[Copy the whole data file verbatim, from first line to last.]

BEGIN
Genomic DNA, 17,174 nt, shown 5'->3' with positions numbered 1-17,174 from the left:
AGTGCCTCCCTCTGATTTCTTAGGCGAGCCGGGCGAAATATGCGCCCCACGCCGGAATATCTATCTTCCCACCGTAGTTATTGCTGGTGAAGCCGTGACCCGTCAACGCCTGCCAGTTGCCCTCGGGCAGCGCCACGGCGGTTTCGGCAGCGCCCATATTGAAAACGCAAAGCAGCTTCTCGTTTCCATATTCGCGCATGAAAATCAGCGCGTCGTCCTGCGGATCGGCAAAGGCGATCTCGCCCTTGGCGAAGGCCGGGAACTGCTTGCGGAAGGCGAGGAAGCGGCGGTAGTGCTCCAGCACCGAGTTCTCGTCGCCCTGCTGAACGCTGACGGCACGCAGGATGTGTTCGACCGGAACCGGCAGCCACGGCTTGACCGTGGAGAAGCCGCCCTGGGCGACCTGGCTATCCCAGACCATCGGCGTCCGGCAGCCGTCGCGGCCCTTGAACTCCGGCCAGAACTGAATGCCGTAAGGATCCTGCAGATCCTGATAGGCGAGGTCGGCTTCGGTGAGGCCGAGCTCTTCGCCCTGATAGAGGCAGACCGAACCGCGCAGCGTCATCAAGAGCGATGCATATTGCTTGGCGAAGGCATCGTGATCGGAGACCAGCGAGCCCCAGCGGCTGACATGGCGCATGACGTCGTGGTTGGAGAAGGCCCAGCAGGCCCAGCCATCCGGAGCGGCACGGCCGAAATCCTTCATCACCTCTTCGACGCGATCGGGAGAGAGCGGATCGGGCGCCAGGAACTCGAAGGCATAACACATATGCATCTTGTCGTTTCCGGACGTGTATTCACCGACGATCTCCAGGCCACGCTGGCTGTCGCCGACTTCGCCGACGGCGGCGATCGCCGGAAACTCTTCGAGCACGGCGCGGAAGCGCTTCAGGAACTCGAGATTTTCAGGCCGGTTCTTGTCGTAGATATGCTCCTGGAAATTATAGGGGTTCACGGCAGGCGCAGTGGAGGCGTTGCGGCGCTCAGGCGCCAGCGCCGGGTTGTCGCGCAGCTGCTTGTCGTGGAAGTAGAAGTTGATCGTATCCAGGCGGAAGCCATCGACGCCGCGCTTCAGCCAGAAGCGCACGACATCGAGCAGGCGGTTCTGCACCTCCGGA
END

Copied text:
Genomic DNA, 17,174 nt, shown 5'->3' with positions numbered 1-17,174 from the left:
AGTGCCTCCCTCTGATTTCTTAGGCGAGCCGGGCGAAATATGCGCCCCACGCCGGAATATCTATCTTCCCACCGTAGTTATTGCTGGTGAAGCCGTGACCCGTCAACGCCTGCCAGTTGCCCTCGGGCAGCGCCACGGCGGTTTCGGCAGCGCCCATATTGAAAACGCAAAGCAGCTTCTCGTTTCCATATTCGCGCATGAAAATCAGCGCGTCGTCCTGCGGATCGGCAAAGGCGATCTCGCCCTTGGCGAAGGCCGGGAACTGCTTGCGGAAGGCGAGGAAGCGGCGGTAGTGCTCCAGCACCGAGTTCTCGTCGCCCTGCTGAACGCTGACGGCACGCAGGATGTGTTCGACCGGAACCGGCAGCCACGGCTTGACCGTGGAGAAGCCGCCCTGGGCGACCTGGCTATCCCAGACCATCGGCGTCCGGCAGCCGTCGCGGCCCTTGAACTCCGGCCAGAACTGAATGCCGTAAGGATCCTGCAGATCCTGATAGGCGAGGTCGGCTTCGGTGAGGCCGAGCTCTTCGCCCTGATAGAGGCAGACCGAACCGCGCAGCGTCATCAAGAGCGATGCATATTGCTTGGCGAAGGCATCGTGATCGGAGACCAGCGAGCCCCAGCGGCTGACATGGCGCATGACGTCGTGGTTGGAGAAGGCCCAGCAGGCCCAGCCATCCGGAGCGGCACGGCCGAAATCCTTCATCACCTCTTCGACGCGATCGGGAGAGAGCGGATCGGGCGCCAGGAACTCGAAGGCATAACACATATGCATCTTGTCGTTTCCGGACGTGTATTCACCGACGATCTCCAGGCCACGCTGGCTGTCGCCGACTTCGCCGACGGCGGCGATCGCCGGAAACTCTTCGAGCACGGCGCGGAAGCGCTTCAGGAACTCGAGATTTTCAGGCCGGTTCTTGTCGTAGATATGCTCCTGGAAATTATAGGGGTTCACGGCAGGCGCAGTGGAGGCGTTGCGGCGCTCAGGCGCCAGCGCCGGGTTGTCGCGCAGCTGCTTGTCGTGGAAGTAGAAGTTGATCGTATCCAGGCGGAAGCCATCGACGCCGCGCTTCAGCCAGAAGCGCACGACATCGAGCAGGCGGTTCTGCACCTCCGGA